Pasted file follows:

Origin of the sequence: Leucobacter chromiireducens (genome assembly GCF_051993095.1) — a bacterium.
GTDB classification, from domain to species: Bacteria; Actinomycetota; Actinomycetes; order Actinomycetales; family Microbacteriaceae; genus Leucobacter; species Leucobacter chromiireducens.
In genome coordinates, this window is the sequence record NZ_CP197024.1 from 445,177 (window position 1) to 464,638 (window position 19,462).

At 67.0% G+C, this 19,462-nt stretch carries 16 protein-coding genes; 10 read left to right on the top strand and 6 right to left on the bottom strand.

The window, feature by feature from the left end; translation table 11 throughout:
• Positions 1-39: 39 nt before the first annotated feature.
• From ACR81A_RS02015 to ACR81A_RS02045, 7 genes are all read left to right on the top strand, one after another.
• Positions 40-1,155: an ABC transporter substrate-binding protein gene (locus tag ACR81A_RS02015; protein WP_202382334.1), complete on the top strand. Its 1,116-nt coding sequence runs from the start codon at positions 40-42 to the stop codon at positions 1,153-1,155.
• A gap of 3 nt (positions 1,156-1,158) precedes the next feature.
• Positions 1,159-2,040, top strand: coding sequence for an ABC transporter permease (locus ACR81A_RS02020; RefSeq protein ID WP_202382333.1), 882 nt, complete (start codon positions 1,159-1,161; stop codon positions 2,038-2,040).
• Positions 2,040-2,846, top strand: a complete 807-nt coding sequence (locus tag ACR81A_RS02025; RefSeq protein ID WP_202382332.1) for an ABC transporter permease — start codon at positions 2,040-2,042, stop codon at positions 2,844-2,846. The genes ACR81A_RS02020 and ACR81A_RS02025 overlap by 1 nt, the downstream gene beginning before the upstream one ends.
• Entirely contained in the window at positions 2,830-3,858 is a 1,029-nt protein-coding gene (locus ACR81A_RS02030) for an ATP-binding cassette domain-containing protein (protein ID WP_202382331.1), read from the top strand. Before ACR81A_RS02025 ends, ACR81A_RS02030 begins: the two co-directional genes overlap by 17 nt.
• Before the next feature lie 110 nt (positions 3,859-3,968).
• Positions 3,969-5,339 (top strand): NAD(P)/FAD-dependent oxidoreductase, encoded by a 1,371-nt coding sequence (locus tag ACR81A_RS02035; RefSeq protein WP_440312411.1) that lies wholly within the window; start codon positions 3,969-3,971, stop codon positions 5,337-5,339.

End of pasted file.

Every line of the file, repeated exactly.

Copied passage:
Origin of the sequence: Leucobacter chromiireducens (genome assembly GCF_051993095.1) — a bacterium.
GTDB classification, from domain to species: Bacteria; Actinomycetota; Actinomycetes; order Actinomycetales; family Microbacteriaceae; genus Leucobacter; species Leucobacter chromiireducens.
In genome coordinates, this window is the sequence record NZ_CP197024.1 from 445,177 (window position 1) to 464,638 (window position 19,462).

At 67.0% G+C, this 19,462-nt stretch carries 16 protein-coding genes; 10 read left to right on the top strand and 6 right to left on the bottom strand.

The window, feature by feature from the left end; translation table 11 throughout:
• Positions 1-39: 39 nt before the first annotated feature.
• From ACR81A_RS02015 to ACR81A_RS02045, 7 genes are all read left to right on the top strand, one after another.
• Positions 40-1,155: an ABC transporter substrate-binding protein gene (locus tag ACR81A_RS02015; protein WP_202382334.1), complete on the top strand. Its 1,116-nt coding sequence runs from the start codon at positions 40-42 to the stop codon at positions 1,153-1,155.
• A gap of 3 nt (positions 1,156-1,158) precedes the next feature.
• Positions 1,159-2,040, top strand: coding sequence for an ABC transporter permease (locus ACR81A_RS02020; RefSeq protein ID WP_202382333.1), 882 nt, complete (start codon positions 1,159-1,161; stop codon positions 2,038-2,040).
• Positions 2,040-2,846, top strand: a complete 807-nt coding sequence (locus tag ACR81A_RS02025; RefSeq protein ID WP_202382332.1) for an ABC transporter permease — start codon at positions 2,040-2,042, stop codon at positions 2,844-2,846. The genes ACR81A_RS02020 and ACR81A_RS02025 overlap by 1 nt, the downstream gene beginning before the upstream one ends.
• Entirely contained in the window at positions 2,830-3,858 is a 1,029-nt protein-coding gene (locus ACR81A_RS02030) for an ATP-binding cassette domain-containing protein (protein ID WP_202382331.1), read from the top strand. Before ACR81A_RS02025 ends, ACR81A_RS02030 begins: the two co-directional genes overlap by 17 nt.
• Before the next feature lie 110 nt (positions 3,859-3,968).
• Positions 3,969-5,339 (top strand): NAD(P)/FAD-dependent oxidoreductase, encoded by a 1,371-nt coding sequence (locus tag ACR81A_RS02035; RefSeq protein WP_440312411.1) that lies wholly within the window; start codon positions 3,969-3,971, stop codon positions 5,337-5,339.